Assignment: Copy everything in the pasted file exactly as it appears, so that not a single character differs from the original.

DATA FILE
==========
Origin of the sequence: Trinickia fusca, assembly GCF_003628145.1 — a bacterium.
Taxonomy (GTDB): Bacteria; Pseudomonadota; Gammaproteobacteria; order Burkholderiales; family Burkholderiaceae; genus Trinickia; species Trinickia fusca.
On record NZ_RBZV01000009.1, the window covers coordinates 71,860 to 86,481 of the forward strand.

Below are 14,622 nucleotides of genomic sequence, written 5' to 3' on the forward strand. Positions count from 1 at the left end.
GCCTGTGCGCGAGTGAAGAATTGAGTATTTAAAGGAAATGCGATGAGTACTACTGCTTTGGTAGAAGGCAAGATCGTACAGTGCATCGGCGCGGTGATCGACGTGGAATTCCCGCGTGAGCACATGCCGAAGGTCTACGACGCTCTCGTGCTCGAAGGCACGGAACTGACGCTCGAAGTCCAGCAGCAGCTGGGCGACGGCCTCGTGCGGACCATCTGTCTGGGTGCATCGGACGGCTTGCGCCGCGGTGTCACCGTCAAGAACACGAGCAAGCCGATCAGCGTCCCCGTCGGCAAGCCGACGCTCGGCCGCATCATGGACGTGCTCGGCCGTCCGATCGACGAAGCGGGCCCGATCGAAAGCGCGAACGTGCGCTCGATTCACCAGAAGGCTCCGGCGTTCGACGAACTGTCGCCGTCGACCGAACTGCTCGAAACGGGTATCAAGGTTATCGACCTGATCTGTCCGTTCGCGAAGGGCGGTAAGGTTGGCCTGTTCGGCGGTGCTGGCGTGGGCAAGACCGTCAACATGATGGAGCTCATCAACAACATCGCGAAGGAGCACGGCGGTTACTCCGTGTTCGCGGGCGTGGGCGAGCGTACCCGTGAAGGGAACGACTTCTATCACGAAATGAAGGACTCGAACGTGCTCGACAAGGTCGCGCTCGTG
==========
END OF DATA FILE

Origin of the sequence: Trinickia fusca, assembly GCF_003628145.1 — a bacterium.
Taxonomy (GTDB): Bacteria; Pseudomonadota; Gammaproteobacteria; order Burkholderiales; family Burkholderiaceae; genus Trinickia; species Trinickia fusca.
On record NZ_RBZV01000009.1, the window covers coordinates 71,860 to 86,481 of the forward strand.

Below are 14,622 nucleotides of genomic sequence, written 5' to 3' on the forward strand. Positions count from 1 at the left end.
GCCTGTGCGCGAGTGAAGAATTGAGTATTTAAAGGAAATGCGATGAGTACTACTGCTTTGGTAGAAGGCAAGATCGTACAGTGCATCGGCGCGGTGATCGACGTGGAATTCCCGCGTGAGCACATGCCGAAGGTCTACGACGCTCTCGTGCTCGAAGGCACGGAACTGACGCTCGAAGTCCAGCAGCAGCTGGGCGACGGCCTCGTGCGGACCATCTGTCTGGGTGCATCGGACGGCTTGCGCCGCGGTGTCACCGTCAAGAACACGAGCAAGCCGATCAGCGTCCCCGTCGGCAAGCCGACGCTCGGCCGCATCATGGACGTGCTCGGCCGTCCGATCGACGAAGCGGGCCCGATCGAAAGCGCGAACGTGCGCTCGATTCACCAGAAGGCTCCGGCGTTCGACGAACTGTCGCCGTCGACCGAACTGCTCGAAACGGGTATCAAGGTTATCGACCTGATCTGTCCGTTCGCGAAGGGCGGTAAGGTTGGCCTGTTCGGCGGTGCTGGCGTGGGCAAGACCGTCAACATGATGGAGCTCATCAACAACATCGCGAAGGAGCACGGCGGTTACTCCGTGTTCGCGGGCGTGGGCGAGCGTACCCGTGAAGGGAACGACTTCTATCACGAAATGAAGGACTCGAACGTGCTCGACAAGGTCGCGCTCGTG